There is a very defined and well understood culture of opposition. If you look at the recent community presentation for submitting comments to the Ashland BRT, and the stark dis-settlement of the opposition to the BRT by the format of that meeting then you can see what I mean. (See this Chi.StreetsBlog.org article )They came to the meeting prepared to "raise a ruckus." That I can even describe their tactic with that colloquialism illustrates what I mean by culture of opposition. When instead of a traditional town hall format they expected, they were presented with a tables and placards open ended presentation of the plan with presenters ready to answer questions, they were dumb-founded.
Suddenly they were floundering. There was no platform for them to perform upon. There were no microphones attached to a sound amplification system at the ready for their performance. And especially vexing effect of this loss was that even were there television cameras at the ready, their performance depended upon the missing amplified stage.
In ones imagination it is easy to walk through the way they imagined it would play out. They would arrive at the event with at least five or six of them ready to play a set-piece role. When their turn to speak came, with their first speaker, an electric buzz of expectation would grip the room as their forces would draw the focus to the moment with shushes of those around each of the six, with shushed whispers of "listen to this" to those around, and a reverent payment of attention to the first of their speakers.
Their speaker would then begin, and like a preacher in a church would rouse their forces to righteous anger. An anger that would elicit confirming responses from the rest of them. Anger over a list of offensives that would rain on the entire community should the proposed changes come to pass. And when the first speaker was done the other five would await their turn to repeat the same performance over again. Each of them would be competing against the others of their group for the grand prize to be awarded to the winner; the prize of appearing on the evening news.
This is a performance much more difficult for the people supporting the changes to mount. Especially if the supporting side is organized solely by a government entity which by definition is not allowed righteous anger. And without righteous anger media are left bereft of attention grabbing drama for their audiences. Indeed the media are dependent upon the calm rational proponents to provide the unemotional background that will so highlight the righteous anger foregrounded by the opposition.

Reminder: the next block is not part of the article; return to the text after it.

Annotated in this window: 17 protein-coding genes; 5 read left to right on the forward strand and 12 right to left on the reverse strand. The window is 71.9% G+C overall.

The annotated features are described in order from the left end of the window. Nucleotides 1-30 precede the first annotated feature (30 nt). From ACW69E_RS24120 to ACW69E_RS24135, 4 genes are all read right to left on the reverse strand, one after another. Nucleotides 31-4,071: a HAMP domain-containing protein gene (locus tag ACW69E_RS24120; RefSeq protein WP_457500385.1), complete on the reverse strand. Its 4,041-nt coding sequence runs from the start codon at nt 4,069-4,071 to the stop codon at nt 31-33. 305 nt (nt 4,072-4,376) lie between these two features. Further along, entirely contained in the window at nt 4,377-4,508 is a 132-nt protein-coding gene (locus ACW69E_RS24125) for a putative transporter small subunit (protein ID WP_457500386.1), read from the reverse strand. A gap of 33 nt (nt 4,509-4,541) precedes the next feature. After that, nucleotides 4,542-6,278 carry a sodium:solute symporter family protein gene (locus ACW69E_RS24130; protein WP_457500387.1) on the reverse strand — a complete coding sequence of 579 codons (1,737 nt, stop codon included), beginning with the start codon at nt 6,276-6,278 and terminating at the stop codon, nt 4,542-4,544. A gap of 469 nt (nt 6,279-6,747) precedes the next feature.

And you know quite well that the CTA knew very well what it was they were doing when they denied the opposition this opportunity of media attention. That fact, that the CTA knew what it was doing and knew to do it, was what first began to tell me that the fix was in. In this case a good fix of a dense urban environment that needs a denser transit in the form in this case of BRT. But a fix too in the sense that the mayor, not someone I particularly support, was likely going to stand behind this project to the end. A mayor who knows that he runs the aldermanic show and can allow individual alderman their luxury of appearing to be independent of the mayor and oppose the BRT. A mayor who knows that he may very well gain as many CTA rider votes as he loses from Ashland car drivers and business owners. Votes that he can well afford to lose anyway.
Add to that the fact that, as I have only learned in the last few months, that his hand picked head for the CDOT (Chicago Dept. of Trans.), Gabe Klein (recently having moved on) was picked because of his success in setting up bicycle sharing in DC. It begins to suggest that Rahm has bought into the urbanist ideological agenda of mass transit over individual transit in the densest parts of the city.
All this strongly suggests to me that the Ashland BRT is most definitely going to happen.